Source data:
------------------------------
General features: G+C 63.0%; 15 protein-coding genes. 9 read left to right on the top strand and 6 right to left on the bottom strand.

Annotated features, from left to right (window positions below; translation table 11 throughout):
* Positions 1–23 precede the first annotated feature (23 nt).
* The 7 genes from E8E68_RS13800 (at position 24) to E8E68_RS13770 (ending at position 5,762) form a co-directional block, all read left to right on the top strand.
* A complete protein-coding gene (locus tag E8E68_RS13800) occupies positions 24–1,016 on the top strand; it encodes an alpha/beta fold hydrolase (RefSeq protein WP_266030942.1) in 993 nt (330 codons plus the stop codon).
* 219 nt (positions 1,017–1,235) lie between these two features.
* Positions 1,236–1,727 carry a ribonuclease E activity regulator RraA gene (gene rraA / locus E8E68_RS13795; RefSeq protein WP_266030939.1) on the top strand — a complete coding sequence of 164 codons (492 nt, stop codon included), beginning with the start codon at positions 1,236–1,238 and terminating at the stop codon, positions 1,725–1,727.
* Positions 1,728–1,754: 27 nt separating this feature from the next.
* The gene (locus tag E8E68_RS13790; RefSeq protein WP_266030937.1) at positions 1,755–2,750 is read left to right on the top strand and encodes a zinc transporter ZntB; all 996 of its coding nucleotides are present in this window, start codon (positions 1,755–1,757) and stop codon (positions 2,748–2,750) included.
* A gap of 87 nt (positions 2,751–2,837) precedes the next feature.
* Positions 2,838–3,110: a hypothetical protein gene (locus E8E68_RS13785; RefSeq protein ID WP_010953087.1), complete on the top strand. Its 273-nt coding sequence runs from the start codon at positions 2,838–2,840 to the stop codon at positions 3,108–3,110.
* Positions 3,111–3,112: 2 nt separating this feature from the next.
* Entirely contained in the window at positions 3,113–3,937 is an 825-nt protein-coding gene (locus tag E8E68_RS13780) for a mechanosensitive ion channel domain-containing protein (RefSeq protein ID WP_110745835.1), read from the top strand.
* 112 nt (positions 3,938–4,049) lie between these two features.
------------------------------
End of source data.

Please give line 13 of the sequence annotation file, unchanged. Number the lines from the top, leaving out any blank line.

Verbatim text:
* Entirely contained in the window at positions 3,113–3,937 is an 825-nt protein-coding gene (locus tag E8E68_RS13780) for a mechanosensitive ion channel domain-containing protein (RefSeq protein ID WP_110745835.1), read from the top strand.